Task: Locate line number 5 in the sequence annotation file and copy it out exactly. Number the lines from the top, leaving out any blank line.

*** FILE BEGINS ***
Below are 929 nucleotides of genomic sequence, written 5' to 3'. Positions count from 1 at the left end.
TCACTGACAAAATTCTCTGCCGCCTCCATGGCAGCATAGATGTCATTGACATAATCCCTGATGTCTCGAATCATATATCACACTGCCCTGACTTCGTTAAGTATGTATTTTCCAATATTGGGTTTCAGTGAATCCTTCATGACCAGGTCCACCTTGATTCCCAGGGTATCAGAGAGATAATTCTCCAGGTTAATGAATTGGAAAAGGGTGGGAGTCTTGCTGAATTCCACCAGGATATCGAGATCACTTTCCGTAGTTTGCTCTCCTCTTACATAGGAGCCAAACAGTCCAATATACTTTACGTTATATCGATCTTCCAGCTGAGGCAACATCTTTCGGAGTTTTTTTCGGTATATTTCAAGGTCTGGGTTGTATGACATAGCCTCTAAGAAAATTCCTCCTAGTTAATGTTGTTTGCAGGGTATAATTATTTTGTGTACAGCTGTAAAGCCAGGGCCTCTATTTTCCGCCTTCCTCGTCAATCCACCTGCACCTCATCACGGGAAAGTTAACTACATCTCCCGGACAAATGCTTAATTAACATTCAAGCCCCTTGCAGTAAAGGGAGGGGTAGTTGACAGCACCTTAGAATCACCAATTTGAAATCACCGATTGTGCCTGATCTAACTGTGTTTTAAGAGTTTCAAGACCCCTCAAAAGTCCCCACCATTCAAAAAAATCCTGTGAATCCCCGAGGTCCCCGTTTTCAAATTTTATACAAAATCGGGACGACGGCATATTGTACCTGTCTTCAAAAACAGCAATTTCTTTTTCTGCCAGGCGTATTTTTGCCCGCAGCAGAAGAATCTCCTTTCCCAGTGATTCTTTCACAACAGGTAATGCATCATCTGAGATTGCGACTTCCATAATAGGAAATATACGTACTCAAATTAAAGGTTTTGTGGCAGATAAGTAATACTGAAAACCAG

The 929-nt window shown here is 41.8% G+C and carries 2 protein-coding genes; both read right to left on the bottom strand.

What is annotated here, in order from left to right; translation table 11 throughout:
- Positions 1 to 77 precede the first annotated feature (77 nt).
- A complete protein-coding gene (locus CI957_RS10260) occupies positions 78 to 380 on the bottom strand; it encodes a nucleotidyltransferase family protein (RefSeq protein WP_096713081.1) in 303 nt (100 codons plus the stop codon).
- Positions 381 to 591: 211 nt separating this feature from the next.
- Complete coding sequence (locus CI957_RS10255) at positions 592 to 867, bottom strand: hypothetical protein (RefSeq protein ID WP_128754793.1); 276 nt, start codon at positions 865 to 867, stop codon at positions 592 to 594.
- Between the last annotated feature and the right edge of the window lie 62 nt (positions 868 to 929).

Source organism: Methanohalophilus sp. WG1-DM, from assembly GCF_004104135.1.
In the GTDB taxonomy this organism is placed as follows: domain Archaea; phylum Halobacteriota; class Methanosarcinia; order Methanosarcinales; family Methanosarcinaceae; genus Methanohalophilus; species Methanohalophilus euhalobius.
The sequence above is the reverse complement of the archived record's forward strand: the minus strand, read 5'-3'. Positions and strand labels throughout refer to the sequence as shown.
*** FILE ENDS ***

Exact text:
- Positions 1 to 77 precede the first annotated feature (77 nt).